Tiburón -Shark- Žralok

Tiburón -Shark- Žralok: Writing Cooking Traveling

Wednesday, June 10, 2009

Libyan Spaghetti

When my friend Eissa got access to a kitchen his second year of college, he began a culinary campaign that somehow permeated into my home cooking. Eissa is a skinny, carnivorous, half-Libyan Southern boy who lives forever resenting his father’s choice not to teach him and his brother Arabic. Instead, he taught them how to cook. Although Eissa knows about as many home-cooked Southern recipes from his stint in Alabama during the early years of his life, whenever he invites guests over the menu is invariably Libyan. From tajin to stuffed pepper, many spices and hard bread, everything cooked slowly over a low flame or in the oven, spicy beyond his white-bred American roommate’s ability to cope and created with the serene nostalgia of an immigrant searching for a piece of home. Granted, Eissa has never set foot in the Great Maghreb but his fascination with his heritage comes out purely as a culinary expression.             

The first time Eissa had me over for one of his Libyan feasts, the menu consisted of what he calls Libyan spaghetti, stuffed peppers, and bread. Everything was good enough for second and third helpings, a world apart from what any other college student on a limited budget would ever dream of attempting, but this was fun for Eissa, it meant something to him, and it came out in his food. Other dishes, tajin (baked meat and potatoes) and Hassah (meat slow-cooked in tomato sauce thickened with flour), have also come up but nothing as often as the peppers and spaghetti. To the extent that I decided I needed to learn to make them. Specifically, the spaghetti. Something about that recipe resonated with me. I loved that it took a classic dish- spaghetti- and added so many unexpected elements to it, that it was simple but very complex at the same time, and it was a relatively easy recipe. Ha! I can do this.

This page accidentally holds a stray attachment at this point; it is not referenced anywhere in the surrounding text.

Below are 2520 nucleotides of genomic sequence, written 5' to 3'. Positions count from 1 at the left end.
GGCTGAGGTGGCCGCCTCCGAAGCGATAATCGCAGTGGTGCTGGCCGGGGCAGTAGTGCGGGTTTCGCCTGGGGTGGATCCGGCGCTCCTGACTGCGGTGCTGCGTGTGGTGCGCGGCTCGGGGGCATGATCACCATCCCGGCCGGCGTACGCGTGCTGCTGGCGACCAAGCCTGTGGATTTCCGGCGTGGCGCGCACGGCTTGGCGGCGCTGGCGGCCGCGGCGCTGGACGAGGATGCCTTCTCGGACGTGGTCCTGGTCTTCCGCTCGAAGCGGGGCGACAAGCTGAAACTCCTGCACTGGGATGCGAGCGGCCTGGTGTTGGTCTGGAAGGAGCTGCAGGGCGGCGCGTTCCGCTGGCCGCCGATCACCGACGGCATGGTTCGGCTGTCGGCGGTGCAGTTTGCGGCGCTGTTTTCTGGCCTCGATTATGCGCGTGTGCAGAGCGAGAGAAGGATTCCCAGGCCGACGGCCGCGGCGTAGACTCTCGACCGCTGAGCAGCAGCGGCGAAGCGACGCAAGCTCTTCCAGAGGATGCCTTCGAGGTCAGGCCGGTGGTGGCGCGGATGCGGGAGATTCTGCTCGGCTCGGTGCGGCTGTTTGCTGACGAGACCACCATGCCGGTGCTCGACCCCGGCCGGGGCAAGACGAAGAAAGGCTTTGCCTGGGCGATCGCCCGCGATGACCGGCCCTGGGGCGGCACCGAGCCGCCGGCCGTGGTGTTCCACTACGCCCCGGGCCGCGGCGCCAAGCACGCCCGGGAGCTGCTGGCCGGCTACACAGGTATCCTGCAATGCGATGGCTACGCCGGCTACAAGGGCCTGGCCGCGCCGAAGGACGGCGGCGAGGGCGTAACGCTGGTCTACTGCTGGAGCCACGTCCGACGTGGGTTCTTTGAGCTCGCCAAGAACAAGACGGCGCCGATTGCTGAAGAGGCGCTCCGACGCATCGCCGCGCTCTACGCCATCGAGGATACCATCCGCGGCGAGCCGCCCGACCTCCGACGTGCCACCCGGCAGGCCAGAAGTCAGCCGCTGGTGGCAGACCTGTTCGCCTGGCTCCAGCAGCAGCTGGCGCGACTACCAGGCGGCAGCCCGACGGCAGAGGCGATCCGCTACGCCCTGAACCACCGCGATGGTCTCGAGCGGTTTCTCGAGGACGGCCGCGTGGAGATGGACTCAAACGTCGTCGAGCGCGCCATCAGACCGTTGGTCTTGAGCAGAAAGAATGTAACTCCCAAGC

I had Eissa walk me through the process. Onions, meat, tomato paste, tomato sauce, another can of tomatoes, spices (including a secret spice his grandmother in Libya makes and sends to all her children around the world), lots of cayenne, chickpeas. Let it cook on low heat for several hours and then add the raw pasta straight into the sauce. His father had taught him some general rules of thumb: The longer it cooks, the better. If it’s not spicy then you can’t taste it. Never stir. Sure thing, pops, whatever. My eyes had a dangerous glint to them as I purchased my ingredients. I can totally do this. Except, as I found out, I actually couldn’t. At least, not the “right” way. Even though, I accepted I wouldn’t be able to recreate Eissa’s dish exactly, and I didn’t actually want to, I was never satisfied with how I made my versions of Libyan spaghetti, which prompted me to make it again and again and again. Each time I ate it, was marginally satisfied with it, and made notes of how to make it better. In essence, through the repetition and variation of this dish, the same cycle I’d gone through with rice and beans (my own nostalgic culinary expression of my childhood in Puerto Rico) when I first started making them. I was learning how to be a better cook.